This content has been published here with the express permission of the author.

Ryan Nystrom

Ryan is a lead iOS engineer at Instagram working on app infrastructure in New York City. He is an avid open source advocate and contributor at Facebook on projects like AsyncDisplayKit. Ryan is also an author and presenter with RayWenderlich.com, publishing work on the Apple Watch, 3D Touch, and Reactive Cocoa.

Rob Napier

Rob is co-author of iOS Programming Pushing the Limits. Before coming to Cocoa, he made his living sneaking into Chinese facilities in broad daylight. Later, he became a Mac developer for Dell. It’s not clear which was the stranger choice. He has a passion for the fiddly bits below the surface, like networking, performance, security, and text layout. He asks “but is it good Swift?” a lot.

Scott Gardner

Mobile Software Engineering Manager (iOS) at The Weather Company (an IBM company). Swift and iOS Author at lynda.com (a LinkedIn company). (Likes using parentheses.)

Max Alexander

Max Alexander has been a contract iOS Developer for the last 2 years and recently has been the iOS Engineer for Hipmunk. He deeply loves reactive apps and always loves to evangelize teams to use RxJS, RxSwift, and RxJava whenever possible. He has a particular interest in Operational Transform and Offline-First application development On his leisure time Max contributes to GitHub Projects, develops games on Unreal Engine 4 and Unity.

Krzysztof Zabłocki

Programmer that loves solving problems with code, always looking for new and interesting challenges. Prior to iOS he did games and graphics programming. He’s worked with a lot of startups and big clients like: The New York Times, Headspace, Mashable, Unilever, Shell, The News International.

His work has received many awards including Apple Essential, Best of Year. He enjoys teaching and sharing his knowledge, which has led him to speak at over 20 conferences around the world and building libraries and tools used by thousands of developers, including immersive technologies like Playgrounds.

Sommer Panage

Sommer Panage is currently a mobile software developer at Chorus, and circus artist. She worked previously as the lead for Mobile Accessibility on iOS and Android at Twitter. Before moving into this role, she worked on various iOS projects such as DMs and Anti-spam. Prior to Twitter, Sommer worked on the iOS team at Apple. She earned her BA in Psychology and MS in Computer Science at Stanford University.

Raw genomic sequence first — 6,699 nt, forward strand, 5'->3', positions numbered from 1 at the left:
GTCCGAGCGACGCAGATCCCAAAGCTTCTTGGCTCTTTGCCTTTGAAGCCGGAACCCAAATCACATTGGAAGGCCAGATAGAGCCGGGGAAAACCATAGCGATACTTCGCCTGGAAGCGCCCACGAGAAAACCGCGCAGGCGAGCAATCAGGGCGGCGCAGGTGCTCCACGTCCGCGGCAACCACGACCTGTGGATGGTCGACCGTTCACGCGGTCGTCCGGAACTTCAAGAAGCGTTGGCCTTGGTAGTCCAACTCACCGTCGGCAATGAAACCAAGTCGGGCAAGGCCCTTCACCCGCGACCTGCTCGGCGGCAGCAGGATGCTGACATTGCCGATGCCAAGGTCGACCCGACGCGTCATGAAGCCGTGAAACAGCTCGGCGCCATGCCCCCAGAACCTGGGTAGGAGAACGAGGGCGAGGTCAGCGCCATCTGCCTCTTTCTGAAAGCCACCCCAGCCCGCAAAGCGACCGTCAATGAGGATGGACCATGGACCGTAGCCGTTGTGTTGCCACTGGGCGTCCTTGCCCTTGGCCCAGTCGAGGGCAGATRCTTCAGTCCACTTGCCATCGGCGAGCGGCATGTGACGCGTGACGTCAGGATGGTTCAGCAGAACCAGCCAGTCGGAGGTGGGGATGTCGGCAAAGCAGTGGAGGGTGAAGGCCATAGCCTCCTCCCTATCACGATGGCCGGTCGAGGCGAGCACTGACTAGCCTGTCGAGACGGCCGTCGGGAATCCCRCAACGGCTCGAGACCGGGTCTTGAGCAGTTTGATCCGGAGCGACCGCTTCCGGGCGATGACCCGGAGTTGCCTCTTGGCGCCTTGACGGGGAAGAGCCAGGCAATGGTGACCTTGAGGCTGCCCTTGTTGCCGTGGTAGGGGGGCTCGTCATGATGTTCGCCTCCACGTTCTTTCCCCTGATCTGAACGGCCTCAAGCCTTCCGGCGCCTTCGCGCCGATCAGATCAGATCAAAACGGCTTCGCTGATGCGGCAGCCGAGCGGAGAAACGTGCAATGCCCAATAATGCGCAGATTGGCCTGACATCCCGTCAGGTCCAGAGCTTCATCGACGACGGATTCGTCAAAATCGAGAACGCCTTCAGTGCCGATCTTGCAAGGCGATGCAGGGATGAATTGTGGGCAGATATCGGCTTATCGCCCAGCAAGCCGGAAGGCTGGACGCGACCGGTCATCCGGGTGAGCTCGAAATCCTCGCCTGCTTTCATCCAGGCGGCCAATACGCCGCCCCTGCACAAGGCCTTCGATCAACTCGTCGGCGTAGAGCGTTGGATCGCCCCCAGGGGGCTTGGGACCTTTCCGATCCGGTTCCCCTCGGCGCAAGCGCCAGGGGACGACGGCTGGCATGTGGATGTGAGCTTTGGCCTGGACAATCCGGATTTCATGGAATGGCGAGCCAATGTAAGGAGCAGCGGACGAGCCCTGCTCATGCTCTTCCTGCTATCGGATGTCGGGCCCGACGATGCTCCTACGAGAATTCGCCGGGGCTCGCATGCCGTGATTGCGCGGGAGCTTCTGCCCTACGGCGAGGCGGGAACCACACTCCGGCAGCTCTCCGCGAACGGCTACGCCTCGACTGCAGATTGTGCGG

Alexis Gallagher

Alexis is as an independent consultant, building all sorts of systems with Swift, Clojure, bash, a heartfelt sincerity, a nagging skepticism, and the motley wisdom from his past adventures in science, finance, and comedy.

Chris Lattner

Chris felt like there could be something which would retain the benefits of the C, Objective-C, and C++ family, but help move the industry forward. Compiler, languages, and tools enthusiast who has been dabbling in Swift for some time now. Active member of Swift Core Team, Swift Evolution participant, but not a fan of access control discussions.

Kamilah Taylor

Kamilah is a Sr. Software Engineer at LinkedIn, currently does infrastructure and features on the LinkedIn Learning app, and worked on the complete rewrite of LinkedIn’s flagship app. Previously she did robotics at Wolfram Research and UIUC, is a co-author of “Women in Tech”, and likes that Swift reminds her of an upgraded version of Haskell.

Kevin Ballard

Kevin works at Postmates, contributes to (and releases his own) open source libraries, participates in swift-evolution, and submits patches to the Swift project. He’s been writing Cocoa for over a decade, doing iOS development since iOS 2, and using Swift since the day it was announced. His current project is a baby girl and he can’t wait until she’s old enough to begin learning Swift.

Jesse Squires

Jesse is an iOS developer at Instagram who writes about Swift and Objective‑C on his blog at jessesquires.com. He’s the curator of the Swift Weekly Brief newsletter and co-host of the Swift Unwrapped podcast. He is fueled primarily by black coffee and black metal.